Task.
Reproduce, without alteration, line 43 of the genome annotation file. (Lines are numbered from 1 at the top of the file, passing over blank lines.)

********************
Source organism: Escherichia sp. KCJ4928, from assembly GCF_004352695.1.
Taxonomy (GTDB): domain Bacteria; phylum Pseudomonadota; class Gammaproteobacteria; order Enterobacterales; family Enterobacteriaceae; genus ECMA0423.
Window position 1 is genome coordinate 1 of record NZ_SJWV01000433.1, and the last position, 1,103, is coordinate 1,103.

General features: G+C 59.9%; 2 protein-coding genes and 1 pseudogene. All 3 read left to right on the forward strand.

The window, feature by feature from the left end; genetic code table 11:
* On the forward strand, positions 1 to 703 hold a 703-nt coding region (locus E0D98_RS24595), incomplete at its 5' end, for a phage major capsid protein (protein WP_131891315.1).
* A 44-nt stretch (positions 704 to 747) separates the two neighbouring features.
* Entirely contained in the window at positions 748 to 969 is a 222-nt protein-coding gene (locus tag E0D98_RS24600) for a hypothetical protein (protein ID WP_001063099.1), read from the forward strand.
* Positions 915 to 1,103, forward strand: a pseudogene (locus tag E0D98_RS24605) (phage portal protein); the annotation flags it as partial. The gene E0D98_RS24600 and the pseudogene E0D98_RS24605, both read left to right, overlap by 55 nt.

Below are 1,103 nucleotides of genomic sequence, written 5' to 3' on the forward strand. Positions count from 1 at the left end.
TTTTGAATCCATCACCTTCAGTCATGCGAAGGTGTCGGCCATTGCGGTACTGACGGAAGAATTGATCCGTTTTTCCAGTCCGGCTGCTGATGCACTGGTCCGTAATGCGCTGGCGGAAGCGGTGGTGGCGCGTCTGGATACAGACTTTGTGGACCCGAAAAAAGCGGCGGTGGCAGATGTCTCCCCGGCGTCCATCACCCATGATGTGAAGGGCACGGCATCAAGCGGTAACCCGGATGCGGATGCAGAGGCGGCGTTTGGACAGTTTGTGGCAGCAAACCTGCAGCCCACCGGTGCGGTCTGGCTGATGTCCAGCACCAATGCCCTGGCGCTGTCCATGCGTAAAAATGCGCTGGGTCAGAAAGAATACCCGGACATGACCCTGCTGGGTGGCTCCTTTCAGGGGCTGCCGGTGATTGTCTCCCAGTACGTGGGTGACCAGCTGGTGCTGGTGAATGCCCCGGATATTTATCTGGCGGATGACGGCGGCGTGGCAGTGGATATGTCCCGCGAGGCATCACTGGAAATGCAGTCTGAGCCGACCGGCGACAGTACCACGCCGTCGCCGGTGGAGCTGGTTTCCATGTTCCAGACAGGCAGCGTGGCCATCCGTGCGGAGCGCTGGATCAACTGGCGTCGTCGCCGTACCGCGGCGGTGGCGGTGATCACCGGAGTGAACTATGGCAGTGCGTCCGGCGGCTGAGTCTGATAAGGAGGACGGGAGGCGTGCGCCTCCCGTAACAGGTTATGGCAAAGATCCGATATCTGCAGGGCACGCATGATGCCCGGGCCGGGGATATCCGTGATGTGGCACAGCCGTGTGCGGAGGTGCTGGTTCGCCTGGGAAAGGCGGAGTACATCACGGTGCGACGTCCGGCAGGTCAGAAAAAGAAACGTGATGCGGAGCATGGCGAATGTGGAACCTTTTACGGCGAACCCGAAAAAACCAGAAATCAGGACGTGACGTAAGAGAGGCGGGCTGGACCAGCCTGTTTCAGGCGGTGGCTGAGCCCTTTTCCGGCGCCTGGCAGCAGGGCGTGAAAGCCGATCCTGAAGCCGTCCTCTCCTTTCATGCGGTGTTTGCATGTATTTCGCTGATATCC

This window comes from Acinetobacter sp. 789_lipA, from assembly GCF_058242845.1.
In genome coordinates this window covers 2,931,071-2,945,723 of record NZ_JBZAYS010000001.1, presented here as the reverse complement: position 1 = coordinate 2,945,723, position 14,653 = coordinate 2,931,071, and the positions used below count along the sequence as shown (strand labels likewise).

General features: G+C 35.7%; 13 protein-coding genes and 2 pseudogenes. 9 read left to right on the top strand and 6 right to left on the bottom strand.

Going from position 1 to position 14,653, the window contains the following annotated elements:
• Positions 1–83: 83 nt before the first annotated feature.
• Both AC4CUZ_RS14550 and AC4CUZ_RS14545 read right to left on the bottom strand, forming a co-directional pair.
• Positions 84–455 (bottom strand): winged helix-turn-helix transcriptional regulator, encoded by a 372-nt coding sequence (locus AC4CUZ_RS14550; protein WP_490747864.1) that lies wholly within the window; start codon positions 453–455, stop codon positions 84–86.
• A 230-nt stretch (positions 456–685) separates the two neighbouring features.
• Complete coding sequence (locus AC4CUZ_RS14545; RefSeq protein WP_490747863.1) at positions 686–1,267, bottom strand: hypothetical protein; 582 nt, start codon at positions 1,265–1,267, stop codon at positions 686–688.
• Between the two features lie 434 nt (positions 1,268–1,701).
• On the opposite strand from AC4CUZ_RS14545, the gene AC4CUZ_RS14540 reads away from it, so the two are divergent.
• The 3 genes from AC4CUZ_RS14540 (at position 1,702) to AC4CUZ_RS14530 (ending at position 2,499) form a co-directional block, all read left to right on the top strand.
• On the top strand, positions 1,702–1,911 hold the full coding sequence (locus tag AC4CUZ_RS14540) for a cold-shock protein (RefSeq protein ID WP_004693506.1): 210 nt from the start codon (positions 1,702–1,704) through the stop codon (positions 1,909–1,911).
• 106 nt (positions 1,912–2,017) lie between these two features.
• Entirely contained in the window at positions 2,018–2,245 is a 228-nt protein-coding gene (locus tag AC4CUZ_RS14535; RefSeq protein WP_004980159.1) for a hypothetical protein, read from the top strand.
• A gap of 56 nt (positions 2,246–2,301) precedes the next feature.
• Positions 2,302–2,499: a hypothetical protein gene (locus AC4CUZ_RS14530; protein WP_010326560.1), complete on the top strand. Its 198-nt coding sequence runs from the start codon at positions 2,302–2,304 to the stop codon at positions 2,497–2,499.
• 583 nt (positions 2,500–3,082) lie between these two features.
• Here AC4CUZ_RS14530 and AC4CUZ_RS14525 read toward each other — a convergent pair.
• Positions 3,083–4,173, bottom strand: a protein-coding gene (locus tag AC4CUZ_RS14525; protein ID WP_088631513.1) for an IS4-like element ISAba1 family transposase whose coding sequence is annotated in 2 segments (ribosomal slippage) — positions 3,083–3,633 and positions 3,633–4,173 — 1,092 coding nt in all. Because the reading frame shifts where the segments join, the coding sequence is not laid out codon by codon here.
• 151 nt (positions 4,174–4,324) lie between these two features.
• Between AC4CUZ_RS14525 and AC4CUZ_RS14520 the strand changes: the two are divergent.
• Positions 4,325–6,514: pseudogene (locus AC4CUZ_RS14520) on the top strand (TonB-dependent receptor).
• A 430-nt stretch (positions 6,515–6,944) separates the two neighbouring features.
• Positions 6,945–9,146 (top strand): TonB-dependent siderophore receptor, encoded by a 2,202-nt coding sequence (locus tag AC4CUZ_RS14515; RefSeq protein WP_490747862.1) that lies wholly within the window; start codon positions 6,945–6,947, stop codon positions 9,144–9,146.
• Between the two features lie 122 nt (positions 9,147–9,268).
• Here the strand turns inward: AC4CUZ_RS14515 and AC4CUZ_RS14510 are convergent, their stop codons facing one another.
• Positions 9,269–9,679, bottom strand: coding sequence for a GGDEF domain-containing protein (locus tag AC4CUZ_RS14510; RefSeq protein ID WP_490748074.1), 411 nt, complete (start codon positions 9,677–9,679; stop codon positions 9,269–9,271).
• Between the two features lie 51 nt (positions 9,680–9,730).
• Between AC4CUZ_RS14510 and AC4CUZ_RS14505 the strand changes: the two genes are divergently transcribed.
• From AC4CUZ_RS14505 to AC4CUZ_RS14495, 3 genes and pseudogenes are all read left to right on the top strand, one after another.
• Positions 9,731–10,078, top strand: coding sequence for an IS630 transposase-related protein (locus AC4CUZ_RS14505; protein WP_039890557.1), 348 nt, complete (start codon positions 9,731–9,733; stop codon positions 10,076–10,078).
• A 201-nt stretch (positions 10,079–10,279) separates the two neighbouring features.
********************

• Positions 9,731–10,078, top strand: coding sequence for an IS630 transposase-related protein (locus AC4CUZ_RS14505; protein WP_039890557.1), 348 nt, complete (start codon positions 9,731–9,733; stop codon positions 10,076–10,078).